When I was shopping for RAM and a HDD last night I did pickup a beefy new power supply. It's MB connectors look like this:

1MZuKYf.png

And when I first got the Dell's I picked up one of these ATX to Dell adapters - I hope the two line-up and work properly and don't blow my MB up....because I really don't know what to pay attention to (i.e. the differences), besides just plugging it in.

2gxcb9z.png

pentiumspeed wrote on 2020-02-18, 00:13:

Type of hardware needs to be listed so we can say if it has known issues, CPU etc.

Here's from my spreadsheet:

Dell Dimension XPS T450
--Pentium III 700MHz Coppermine 100mhx (Slot 1 - taken from the 2nd Dell T700r with same exact MB as T450 model)
--256MB RAM (2x128) - mismatched brand, bought new
--3.5" 1.44mb Floppy built-in
--CD/DVD Burner Drive (tried 2x brands)

UPGRADES:
PNY GF4TI4600AGP (GeForce 4 ti4600) 128MB AGP Video Card
3dfx Voodoo 2, 12MB, PCI, Creative Labs 3D Blaster CT6670 model, w/ gold-plated VGA passthrough cable
3dfx Voodoo 2, 12MB, PCI, Creative Labs 3D Blaster CT6670 model (same as above but different brand RAM)

ISA Sound Card (DOS): ESS ES1869F, S611-SF
----Dreamblaster X2 - MIDI Synthesizer board
PCI Sound Card (Windows): Creative Labs SoundBlaster Audigy 2 ZS, Gold, SB0350 (NON-OEM)

StarTech.com IDE to SATA Adapter Converter (40-Pin PATA to 2.5" SATA HDD / SSD)
OR NEON SATA to PATA/IDE and PATA/IDE to SATA Hard Drive Interface Dual-Adapter
OR AliExpress CF card adapter Dionb recommended (only 1x Win98 install on this so far)
--Verbatim 47012 2GB CF Card (think this is older slow transfer speed type...was $12 new off Amazon)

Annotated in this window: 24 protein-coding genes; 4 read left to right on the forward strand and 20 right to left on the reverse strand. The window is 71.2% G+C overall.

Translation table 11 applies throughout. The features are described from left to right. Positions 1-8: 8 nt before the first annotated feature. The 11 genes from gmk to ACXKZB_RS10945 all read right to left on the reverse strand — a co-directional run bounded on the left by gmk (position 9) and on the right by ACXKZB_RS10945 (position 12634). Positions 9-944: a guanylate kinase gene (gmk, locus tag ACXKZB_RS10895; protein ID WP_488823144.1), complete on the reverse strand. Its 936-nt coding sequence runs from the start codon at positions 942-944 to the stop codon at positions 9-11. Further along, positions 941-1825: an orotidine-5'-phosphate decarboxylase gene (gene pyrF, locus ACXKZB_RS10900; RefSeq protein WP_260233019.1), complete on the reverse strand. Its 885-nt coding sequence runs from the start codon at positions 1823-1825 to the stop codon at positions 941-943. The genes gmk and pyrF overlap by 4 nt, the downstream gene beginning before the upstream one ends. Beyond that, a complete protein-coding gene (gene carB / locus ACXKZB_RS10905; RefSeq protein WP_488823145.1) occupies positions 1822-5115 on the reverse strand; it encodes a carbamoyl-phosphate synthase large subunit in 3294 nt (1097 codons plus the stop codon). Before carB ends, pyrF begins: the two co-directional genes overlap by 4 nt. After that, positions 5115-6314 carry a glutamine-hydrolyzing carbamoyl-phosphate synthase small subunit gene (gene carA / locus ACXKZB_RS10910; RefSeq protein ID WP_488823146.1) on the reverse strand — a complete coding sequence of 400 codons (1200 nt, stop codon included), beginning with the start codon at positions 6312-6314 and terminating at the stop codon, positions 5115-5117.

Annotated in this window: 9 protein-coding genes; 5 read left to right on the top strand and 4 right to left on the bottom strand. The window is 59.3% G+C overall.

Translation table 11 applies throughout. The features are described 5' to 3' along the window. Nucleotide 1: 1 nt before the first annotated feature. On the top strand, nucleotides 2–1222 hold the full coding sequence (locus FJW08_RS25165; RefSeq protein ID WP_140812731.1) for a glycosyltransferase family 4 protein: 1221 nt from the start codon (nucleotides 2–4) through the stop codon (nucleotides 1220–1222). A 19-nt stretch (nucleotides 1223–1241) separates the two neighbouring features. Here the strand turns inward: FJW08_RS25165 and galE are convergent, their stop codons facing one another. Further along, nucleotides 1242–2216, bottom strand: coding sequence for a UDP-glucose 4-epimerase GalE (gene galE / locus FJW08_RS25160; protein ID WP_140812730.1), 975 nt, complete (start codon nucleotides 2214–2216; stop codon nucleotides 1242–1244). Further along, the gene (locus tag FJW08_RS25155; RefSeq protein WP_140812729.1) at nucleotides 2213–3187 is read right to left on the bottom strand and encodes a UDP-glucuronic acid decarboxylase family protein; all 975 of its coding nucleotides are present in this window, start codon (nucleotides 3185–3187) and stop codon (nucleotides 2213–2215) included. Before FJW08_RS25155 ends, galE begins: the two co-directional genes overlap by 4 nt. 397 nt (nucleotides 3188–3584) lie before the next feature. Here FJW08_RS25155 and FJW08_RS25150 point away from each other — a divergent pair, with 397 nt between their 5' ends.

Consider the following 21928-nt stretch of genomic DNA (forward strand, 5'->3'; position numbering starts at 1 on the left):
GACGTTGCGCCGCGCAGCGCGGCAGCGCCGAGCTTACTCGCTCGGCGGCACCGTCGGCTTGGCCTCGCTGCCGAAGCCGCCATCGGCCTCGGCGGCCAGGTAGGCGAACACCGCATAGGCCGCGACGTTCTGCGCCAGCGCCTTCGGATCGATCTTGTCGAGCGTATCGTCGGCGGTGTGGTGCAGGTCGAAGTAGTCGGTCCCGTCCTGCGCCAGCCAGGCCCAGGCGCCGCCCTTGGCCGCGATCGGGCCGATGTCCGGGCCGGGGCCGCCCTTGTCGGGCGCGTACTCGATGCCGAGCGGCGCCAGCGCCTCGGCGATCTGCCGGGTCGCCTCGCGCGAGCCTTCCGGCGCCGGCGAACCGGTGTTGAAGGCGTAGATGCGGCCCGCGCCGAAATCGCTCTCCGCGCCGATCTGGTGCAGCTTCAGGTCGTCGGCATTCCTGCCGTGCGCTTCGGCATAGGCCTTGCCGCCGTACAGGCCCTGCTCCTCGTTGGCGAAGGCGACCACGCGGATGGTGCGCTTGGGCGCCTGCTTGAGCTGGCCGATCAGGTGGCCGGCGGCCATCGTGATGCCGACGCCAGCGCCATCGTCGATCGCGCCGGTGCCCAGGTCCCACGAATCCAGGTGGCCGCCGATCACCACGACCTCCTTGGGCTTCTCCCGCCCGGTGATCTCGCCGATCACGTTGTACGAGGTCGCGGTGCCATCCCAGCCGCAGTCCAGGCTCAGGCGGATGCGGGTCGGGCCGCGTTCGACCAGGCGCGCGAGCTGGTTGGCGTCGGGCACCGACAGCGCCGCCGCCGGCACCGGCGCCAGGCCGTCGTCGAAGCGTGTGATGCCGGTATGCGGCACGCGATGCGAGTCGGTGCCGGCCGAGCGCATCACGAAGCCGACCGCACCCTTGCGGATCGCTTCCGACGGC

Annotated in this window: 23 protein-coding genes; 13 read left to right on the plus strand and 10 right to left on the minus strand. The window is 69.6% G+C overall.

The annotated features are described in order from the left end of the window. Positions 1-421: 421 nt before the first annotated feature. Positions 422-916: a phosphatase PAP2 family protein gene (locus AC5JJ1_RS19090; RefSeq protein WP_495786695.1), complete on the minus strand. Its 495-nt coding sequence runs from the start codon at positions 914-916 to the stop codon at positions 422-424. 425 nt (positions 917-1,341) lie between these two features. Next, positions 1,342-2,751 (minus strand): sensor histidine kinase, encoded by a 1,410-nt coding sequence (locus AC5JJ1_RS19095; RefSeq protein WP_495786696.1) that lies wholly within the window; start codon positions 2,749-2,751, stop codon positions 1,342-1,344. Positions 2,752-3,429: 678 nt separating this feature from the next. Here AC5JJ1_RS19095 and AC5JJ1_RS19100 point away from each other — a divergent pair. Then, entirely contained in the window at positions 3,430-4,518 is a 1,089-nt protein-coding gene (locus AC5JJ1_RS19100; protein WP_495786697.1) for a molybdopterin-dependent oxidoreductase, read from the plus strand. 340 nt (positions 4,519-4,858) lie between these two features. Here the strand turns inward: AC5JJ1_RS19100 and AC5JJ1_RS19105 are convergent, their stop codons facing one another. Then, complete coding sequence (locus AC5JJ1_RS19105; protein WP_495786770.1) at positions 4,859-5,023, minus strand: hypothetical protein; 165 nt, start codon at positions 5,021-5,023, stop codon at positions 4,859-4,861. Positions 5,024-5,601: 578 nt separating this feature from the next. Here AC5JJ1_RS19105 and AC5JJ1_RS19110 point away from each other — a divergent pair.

Crucial BX500 120GB SATA 2.5" Internal SSD Hard drive
OR Kingston 120GB A400 SATA 3 2.5" Internal SSD SA400S37/120G

NEC FP2141SB or Sony CPD-520GS CRT Monitor
IBM Model M Keyboard 139140, PS/2 Cable, perfect condition
OR Dell QuietKey PS/2 keyboard
Microsoft Basic Optical Computer Mouse X09-13932 USB Wired With PS2 Adapter
OR Microsoft Intellimouse Explorer 3.0 USB w/ PS2 adapter

Roland MA-8 Speakers

Reply 28 of 36, by boxpressed

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Some Dell mobos need a proprietary PSU, while others don't. I have an Optiplex GX1 that originally came with a P2 that needs one, while Dell went with a standard pinout just a year or two later.

Reply 29 of 36, by bofh.fromhell

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Dochartaigh wrote on 2020-02-16, 05:41:

So before I rant since I know people will blame it on some of the below, here's the setups I've been using which 20+ times now has failed to give me a 100% working Win 98 SE installation:
*snip*

Had a similar experience back in the day.
Everything installed fine, but after a short while weird stuff started to happen and crashes soon after.
Drove med to the edge of insanity before i finally found the problem.
Turns out my winzip installer had a virus, and winzip was the first thing I always installed.........^

But yea, Windows 2000 is a vastly superior OS then W9x.
Takes beefier hardware to run smoothly, any P6 (ppro, P2 etc.) and up with min 128MB RAM makes it smooth.
And obviously you wont get DOS, but that's easily sorted with dual boot.
I even prefer WinME to W98 nowadays.
Like W2K its got tons of more drivers included (less time wasted on installing those).
Also most (all?) problems it had at release are now since long sorted.

Reply 30 of 36, by Shagittarius

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Shagittarius wrote on 2020-02-16, 23:10:

I had ram that was being run too hard and it had similar results, if you can I would try underclocking the ram.

I ran 2x DOS based hardware tests and the RAM tested fine during those tests. It did tell me they're two different brands (I though they were the same), so I picked up 3x sticks (this MB has 3 slots which I find weird....usually always has 2 or 4 I thought) of Toshiba 100mhz 168-pin PC100 Non-ECC RAM (which I hope is the right type!).